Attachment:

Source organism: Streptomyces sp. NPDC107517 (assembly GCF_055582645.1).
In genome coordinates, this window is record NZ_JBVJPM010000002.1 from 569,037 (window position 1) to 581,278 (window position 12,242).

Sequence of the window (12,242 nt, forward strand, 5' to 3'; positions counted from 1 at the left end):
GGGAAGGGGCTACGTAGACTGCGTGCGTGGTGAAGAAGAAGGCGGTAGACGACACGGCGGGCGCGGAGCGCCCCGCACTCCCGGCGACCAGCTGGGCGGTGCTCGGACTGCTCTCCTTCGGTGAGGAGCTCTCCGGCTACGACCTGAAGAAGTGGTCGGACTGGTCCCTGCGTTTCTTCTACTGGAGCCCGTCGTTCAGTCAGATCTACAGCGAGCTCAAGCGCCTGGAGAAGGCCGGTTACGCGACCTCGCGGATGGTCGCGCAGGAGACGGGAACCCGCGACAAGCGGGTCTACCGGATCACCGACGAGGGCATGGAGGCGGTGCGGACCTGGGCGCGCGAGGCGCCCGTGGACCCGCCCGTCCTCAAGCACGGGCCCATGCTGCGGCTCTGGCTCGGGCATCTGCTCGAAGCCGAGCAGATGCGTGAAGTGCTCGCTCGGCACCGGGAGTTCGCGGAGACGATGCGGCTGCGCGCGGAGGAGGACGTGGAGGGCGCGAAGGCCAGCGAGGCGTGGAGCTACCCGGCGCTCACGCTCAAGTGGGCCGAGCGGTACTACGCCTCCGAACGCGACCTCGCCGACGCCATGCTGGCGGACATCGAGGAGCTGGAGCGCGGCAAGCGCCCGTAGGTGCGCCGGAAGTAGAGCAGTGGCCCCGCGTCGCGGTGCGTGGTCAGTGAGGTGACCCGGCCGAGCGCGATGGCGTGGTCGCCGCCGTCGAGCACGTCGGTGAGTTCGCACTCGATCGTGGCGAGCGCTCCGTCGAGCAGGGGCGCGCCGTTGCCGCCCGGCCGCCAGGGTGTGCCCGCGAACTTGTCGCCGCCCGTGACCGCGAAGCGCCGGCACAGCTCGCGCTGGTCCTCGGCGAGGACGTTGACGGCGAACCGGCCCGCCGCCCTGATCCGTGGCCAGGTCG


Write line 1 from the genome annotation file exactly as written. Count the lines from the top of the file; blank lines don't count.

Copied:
Source organism: Streptomyces sp. NPDC107517 (assembly GCF_055582645.1).